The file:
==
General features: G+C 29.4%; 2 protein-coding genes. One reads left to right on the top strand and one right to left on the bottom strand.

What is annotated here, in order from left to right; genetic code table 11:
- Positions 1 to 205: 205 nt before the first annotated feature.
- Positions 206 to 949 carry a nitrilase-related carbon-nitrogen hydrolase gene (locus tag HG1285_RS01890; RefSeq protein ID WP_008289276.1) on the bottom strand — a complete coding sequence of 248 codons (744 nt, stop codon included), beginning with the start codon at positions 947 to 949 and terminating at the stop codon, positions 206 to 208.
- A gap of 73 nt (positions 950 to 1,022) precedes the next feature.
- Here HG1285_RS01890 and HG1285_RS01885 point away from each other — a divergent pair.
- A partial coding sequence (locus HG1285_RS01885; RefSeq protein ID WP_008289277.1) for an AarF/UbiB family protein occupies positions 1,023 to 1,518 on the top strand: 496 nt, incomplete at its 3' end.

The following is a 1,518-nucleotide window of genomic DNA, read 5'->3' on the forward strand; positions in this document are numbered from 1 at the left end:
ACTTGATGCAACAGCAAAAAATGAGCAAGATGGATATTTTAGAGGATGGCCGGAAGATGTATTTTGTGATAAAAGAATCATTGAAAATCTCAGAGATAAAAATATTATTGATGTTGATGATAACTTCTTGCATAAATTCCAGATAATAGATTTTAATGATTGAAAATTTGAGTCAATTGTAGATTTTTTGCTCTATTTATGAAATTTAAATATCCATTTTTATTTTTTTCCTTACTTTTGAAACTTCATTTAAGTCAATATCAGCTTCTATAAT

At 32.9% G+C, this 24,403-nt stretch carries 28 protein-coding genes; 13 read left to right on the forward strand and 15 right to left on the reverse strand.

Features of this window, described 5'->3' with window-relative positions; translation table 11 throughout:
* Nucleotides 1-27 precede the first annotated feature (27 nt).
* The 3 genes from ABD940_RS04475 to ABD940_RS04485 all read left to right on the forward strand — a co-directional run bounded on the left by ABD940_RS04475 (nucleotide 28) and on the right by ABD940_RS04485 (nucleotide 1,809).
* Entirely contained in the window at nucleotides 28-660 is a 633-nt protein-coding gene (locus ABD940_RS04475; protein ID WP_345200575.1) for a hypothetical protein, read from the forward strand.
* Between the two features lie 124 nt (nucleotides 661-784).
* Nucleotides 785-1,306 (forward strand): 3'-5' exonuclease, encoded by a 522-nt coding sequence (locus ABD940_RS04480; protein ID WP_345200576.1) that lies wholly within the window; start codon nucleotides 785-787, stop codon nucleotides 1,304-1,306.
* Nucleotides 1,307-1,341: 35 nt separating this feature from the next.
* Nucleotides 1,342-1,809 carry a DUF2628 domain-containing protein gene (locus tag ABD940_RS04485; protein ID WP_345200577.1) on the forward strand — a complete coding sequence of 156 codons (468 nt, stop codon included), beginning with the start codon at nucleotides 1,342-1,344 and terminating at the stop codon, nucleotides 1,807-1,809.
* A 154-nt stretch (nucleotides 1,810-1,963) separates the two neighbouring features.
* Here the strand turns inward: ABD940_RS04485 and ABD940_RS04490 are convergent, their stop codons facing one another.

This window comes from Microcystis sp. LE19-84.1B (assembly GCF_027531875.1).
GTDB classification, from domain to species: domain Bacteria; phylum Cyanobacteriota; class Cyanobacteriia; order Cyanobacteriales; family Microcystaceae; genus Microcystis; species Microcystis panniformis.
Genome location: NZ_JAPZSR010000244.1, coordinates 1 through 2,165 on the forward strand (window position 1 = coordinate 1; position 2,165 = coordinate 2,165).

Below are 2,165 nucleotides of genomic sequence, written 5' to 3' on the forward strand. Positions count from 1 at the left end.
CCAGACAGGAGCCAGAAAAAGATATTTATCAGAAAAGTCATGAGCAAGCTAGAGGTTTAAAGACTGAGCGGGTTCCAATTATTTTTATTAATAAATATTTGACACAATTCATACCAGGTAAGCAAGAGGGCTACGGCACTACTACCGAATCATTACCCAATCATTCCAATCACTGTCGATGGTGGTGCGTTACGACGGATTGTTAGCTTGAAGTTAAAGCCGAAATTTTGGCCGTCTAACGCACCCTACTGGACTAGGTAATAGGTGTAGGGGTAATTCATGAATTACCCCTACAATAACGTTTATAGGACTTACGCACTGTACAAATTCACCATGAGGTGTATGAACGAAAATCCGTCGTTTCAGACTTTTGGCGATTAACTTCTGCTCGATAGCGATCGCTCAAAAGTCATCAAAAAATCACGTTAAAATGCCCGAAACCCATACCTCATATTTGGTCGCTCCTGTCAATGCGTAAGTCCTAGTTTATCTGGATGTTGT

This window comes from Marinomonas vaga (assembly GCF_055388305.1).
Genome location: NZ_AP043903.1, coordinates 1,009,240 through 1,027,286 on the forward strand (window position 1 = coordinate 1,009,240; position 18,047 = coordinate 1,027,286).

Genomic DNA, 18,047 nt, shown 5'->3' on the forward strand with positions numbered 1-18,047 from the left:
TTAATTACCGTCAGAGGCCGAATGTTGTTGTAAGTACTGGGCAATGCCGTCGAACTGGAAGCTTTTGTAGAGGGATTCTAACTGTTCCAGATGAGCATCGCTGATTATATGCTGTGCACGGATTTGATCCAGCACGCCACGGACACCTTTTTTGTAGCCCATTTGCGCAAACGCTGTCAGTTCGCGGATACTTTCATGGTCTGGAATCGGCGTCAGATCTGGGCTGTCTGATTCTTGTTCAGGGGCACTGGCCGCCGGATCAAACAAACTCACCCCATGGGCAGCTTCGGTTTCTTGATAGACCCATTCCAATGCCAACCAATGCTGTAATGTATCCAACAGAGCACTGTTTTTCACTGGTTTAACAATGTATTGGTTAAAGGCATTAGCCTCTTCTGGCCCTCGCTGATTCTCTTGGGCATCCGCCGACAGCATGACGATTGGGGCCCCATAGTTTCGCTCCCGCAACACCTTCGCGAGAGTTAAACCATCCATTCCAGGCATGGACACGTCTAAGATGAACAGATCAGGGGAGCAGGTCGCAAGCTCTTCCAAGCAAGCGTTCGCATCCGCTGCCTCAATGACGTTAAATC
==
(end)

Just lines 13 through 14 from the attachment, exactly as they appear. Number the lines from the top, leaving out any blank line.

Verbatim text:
* The 3 genes from ABD940_RS04475 to ABD940_RS04485 all read left to right on the forward strand — a co-directional run bounded on the left by ABD940_RS04475 (nucleotide 28) and on the right by ABD940_RS04485 (nucleotide 1,809).
* Entirely contained in the window at nucleotides 28-660 is a 633-nt protein-coding gene (locus ABD940_RS04475; protein ID WP_345200575.1) for a hypothetical protein, read from the forward strand.